Logo of Phnom Penh Post newspaper Phnom Penh Post - Domestic violence dips as couples share work

Domestic violence dips as couples share work

A family of farmers mills rice in Battambang. A family-based work program has seen some success at reducing domestic violence and improving economic independence over the past three years.
A family of farmers mills rice in Battambang. A family-based work program has seen some success at reducing domestic violence and improving economic independence over the past three years. Heng Chivoan

Domestic violence dips as couples share work

A program aimed at relaxing rigid gender norms has cut domestic violence in six communities, a gender equity NGO said yesterday as it wrapped up its three-year run.

Gender and Development for Cambodia (GADC) set out to improve community life by relaxing gender restrictions on the division of labour within hundreds families in two communes each in Kampong Chhnang, Pursat and Prey Veng.

According Heng Chinda, a community outreach program manager with GADC, Cambodia’s entrenched gender norms dictate that women are expected to do all the household work, while men are expected to focus on earning. But, with Cambodia’s rapidly changing economy, that isn’t always feasible, which leads to friction.

Chinda said that representatives posted in each participating village sought to mediate domestic disputes and to loosen the hard and fast gender roles within families through education. Over time, Chinda continued, incidents of domestic abuse fell by about half as husbands and wives began to “feel each other’s value”.

Thin Mao, 55, a resident of one of the participating communities, said she and her husband had often fought due to stress arising from the fact that she was both the sole breadwinner and in charge of the household. Once she and her husband began participating in the program, however, the relationship improved, as did others in the village, she said.

“This programme helped to reduce about 60 per cent of the [domestic] violence in my village,” she said in an interview yesterday. “I want the program to come back.”

MOST VIEWED

  • Research key to Kanitha’s rep for expertise

    Sok Kanitha is used to weighing in on controversial issues using a confident approach that signals expertise and authority, and a recent video she made was no exception. Her “Episode 342: The History of NATO” video went live on January 16, 2023 and immediately shot to 30,000 likes and 3,500

  • Cambodia maintains 'Kun Khmer' stance despite Thailand’s boycott threat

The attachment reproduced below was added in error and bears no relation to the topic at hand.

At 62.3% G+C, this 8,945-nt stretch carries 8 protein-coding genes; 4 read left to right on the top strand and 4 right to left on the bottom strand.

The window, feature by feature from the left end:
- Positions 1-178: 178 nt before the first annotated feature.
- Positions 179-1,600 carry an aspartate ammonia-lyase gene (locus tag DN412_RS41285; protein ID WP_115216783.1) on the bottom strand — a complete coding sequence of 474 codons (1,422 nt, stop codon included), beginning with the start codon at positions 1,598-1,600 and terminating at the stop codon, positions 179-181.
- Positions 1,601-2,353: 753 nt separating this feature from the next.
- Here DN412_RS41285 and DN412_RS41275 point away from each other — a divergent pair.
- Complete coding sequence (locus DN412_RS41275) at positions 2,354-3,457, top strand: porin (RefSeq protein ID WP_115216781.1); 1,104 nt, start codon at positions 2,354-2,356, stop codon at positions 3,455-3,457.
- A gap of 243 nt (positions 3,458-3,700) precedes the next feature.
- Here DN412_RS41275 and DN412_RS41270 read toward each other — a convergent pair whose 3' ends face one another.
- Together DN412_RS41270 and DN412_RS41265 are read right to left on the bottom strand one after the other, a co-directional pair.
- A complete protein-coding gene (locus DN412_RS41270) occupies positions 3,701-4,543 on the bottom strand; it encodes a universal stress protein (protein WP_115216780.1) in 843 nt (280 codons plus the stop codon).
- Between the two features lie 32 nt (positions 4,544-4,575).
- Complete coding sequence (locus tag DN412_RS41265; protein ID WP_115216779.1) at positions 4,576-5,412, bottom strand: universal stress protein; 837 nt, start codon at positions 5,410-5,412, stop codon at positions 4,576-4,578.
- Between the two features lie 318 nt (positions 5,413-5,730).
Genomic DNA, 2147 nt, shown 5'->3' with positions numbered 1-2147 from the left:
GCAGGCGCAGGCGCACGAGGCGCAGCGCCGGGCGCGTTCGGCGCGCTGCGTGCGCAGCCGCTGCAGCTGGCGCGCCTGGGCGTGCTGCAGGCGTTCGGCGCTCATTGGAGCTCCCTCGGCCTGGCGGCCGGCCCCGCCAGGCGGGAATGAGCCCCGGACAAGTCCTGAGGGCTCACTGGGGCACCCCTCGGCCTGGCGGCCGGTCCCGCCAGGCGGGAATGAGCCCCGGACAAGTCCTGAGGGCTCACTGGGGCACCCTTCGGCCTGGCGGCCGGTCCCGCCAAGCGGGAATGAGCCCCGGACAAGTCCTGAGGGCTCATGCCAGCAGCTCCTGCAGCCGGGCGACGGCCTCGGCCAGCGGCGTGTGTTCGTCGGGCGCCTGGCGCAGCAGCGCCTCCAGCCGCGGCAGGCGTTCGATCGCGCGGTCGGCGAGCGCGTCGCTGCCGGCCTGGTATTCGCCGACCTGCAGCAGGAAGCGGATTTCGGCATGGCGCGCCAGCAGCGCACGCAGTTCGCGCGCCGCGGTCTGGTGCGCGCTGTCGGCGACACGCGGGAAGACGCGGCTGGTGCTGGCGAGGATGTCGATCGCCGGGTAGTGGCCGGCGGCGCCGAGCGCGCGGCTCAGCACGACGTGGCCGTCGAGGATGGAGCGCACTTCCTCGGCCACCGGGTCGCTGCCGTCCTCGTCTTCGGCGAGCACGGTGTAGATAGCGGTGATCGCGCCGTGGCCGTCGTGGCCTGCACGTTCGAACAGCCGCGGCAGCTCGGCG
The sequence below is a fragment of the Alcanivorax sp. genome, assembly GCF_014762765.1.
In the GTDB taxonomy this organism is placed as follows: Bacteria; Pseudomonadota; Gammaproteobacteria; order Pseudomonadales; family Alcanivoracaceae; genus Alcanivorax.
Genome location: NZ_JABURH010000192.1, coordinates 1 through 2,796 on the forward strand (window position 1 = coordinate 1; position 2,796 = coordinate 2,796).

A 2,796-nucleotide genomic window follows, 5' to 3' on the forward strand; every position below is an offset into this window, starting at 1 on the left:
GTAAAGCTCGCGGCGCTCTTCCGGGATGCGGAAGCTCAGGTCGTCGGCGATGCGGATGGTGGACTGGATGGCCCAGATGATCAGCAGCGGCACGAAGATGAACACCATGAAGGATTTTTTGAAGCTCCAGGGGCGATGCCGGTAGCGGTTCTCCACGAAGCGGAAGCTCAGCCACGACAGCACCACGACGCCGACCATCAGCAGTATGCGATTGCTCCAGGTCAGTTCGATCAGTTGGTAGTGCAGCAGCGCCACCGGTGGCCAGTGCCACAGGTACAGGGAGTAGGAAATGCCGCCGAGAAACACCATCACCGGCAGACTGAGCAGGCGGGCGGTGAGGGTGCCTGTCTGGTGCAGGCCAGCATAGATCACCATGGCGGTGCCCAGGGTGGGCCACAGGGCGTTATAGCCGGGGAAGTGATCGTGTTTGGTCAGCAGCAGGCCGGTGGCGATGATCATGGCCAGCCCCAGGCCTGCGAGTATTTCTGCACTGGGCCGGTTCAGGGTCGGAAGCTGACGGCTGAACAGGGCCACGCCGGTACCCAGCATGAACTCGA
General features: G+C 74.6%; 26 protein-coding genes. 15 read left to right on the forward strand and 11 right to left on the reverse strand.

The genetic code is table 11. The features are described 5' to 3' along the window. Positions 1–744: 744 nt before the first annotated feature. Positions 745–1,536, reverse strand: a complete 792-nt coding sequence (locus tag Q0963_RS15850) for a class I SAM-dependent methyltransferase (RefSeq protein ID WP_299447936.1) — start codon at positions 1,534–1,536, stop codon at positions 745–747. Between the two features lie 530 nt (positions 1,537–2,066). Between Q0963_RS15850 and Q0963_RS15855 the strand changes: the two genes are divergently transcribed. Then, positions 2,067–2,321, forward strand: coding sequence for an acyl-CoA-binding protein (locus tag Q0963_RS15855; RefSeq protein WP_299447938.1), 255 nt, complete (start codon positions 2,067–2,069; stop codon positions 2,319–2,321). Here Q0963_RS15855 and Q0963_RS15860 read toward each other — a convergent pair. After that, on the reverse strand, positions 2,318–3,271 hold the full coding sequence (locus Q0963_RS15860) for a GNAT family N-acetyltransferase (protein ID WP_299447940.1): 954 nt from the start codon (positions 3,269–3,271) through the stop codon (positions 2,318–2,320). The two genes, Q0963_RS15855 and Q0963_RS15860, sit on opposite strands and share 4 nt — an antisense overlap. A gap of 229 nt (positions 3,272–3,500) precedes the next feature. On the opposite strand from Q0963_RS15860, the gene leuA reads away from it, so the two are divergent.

Cambodia has taken the position that it will use the term "Kun Khmer" to refer to the sport of kickboxing at the upcoming Southeast Asian (SEA) Games, and has removed the term Muay from all references to the sport. Despite strong reactions from the Thai

  • Knockout! Kun Khmer replaces ‘Muay’ for Phnom Penh Games

    Cambodia has decided to officially remove the word Muay from the programme of the 32nd Southeast Asian (SEA) Games 2023 in May. “Kun Khmer” will instead be used to represent the Southeast Asian sport of kickboxing, in accordance with the wishes of the Cambodian people. Vath

  • Artificial insemination takes herd from 7 to 700

    Some farms breed local cows or even import bulls from a broad for the purpose of breeding heavier livestock for meat production. One Tbong Khnum farmer has found a more efficient way. Hout Leang employs artificial insemination to fertilise local cows. Thanks to imported “straws”

  • New int’l airport nearly half complete as travel industry returns to life

    Construction of a new airport that is slated to serve the capital has passed the 43 per cent completion mark, raising prospects for a proper recovery in the civil aviation and tourism sectors as international travellers return to the Kingdom in increasingly large numbers. The figure

  • Chinese group tours return to Cambodia starting Feb 6

    Cambodia is among 20 countries selected by Beijing for a pilot programme allowing travel agencies to provide international group tours as well as flight and hotel packages to Chinese citizens, following a three-year ban. As the days tick down until the programme kicks off on February 6,